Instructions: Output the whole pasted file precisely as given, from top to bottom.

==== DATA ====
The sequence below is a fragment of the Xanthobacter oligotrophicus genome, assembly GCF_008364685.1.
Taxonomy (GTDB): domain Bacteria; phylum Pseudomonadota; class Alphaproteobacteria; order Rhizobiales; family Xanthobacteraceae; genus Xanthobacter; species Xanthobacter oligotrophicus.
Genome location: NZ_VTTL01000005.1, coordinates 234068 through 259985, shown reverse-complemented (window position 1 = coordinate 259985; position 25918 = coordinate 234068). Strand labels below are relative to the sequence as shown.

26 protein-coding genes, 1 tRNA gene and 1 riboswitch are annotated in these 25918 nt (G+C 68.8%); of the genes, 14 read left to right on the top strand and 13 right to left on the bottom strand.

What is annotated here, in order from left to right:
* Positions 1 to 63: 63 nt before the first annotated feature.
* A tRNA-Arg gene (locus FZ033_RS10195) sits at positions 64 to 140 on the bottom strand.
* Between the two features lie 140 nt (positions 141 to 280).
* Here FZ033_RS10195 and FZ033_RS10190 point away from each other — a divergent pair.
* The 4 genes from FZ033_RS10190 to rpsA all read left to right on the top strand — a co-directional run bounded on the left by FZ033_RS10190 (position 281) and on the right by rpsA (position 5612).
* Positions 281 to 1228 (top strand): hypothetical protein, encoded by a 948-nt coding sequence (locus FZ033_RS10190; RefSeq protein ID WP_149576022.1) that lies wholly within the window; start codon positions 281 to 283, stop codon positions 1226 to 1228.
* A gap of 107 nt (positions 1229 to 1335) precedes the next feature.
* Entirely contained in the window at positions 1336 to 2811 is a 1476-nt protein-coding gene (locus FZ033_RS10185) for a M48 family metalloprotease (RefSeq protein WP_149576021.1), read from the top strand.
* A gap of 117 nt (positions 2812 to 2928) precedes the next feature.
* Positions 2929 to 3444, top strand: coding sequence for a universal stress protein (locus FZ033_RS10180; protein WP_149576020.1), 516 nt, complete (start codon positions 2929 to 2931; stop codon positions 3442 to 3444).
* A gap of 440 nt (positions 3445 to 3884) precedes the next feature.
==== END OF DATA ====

The sequence below is a fragment of the Xanthobacter oligotrophicus genome, assembly GCF_008364685.1.
Taxonomy (GTDB): domain Bacteria; phylum Pseudomonadota; class Alphaproteobacteria; order Rhizobiales; family Xanthobacteraceae; genus Xanthobacter; species Xanthobacter oligotrophicus.
Genome location: NZ_VTTL01000005.1, coordinates 234068 through 259985, shown reverse-complemented (window position 1 = coordinate 259985; position 25918 = coordinate 234068). Strand labels below are relative to the sequence as shown.

26 protein-coding genes, 1 tRNA gene and 1 riboswitch are annotated in these 25918 nt (G+C 68.8%); of the genes, 14 read left to right on the top strand and 13 right to left on the bottom strand.

What is annotated here, in order from left to right:
* Positions 1 to 63: 63 nt before the first annotated feature.
* A tRNA-Arg gene (locus FZ033_RS10195) sits at positions 64 to 140 on the bottom strand.
* Between the two features lie 140 nt (positions 141 to 280).
* Here FZ033_RS10195 and FZ033_RS10190 point away from each other — a divergent pair.
* The 4 genes from FZ033_RS10190 to rpsA all read left to right on the top strand — a co-directional run bounded on the left by FZ033_RS10190 (position 281) and on the right by rpsA (position 5612).
* Positions 281 to 1228 (top strand): hypothetical protein, encoded by a 948-nt coding sequence (locus FZ033_RS10190; RefSeq protein ID WP_149576022.1) that lies wholly within the window; start codon positions 281 to 283, stop codon positions 1226 to 1228.
* A gap of 107 nt (positions 1229 to 1335) precedes the next feature.
* Entirely contained in the window at positions 1336 to 2811 is a 1476-nt protein-coding gene (locus FZ033_RS10185) for a M48 family metalloprotease (RefSeq protein WP_149576021.1), read from the top strand.
* A gap of 117 nt (positions 2812 to 2928) precedes the next feature.
* Positions 2929 to 3444, top strand: coding sequence for a universal stress protein (locus FZ033_RS10180; protein WP_149576020.1), 516 nt, complete (start codon positions 2929 to 2931; stop codon positions 3442 to 3444).
* A gap of 440 nt (positions 3445 to 3884) precedes the next feature.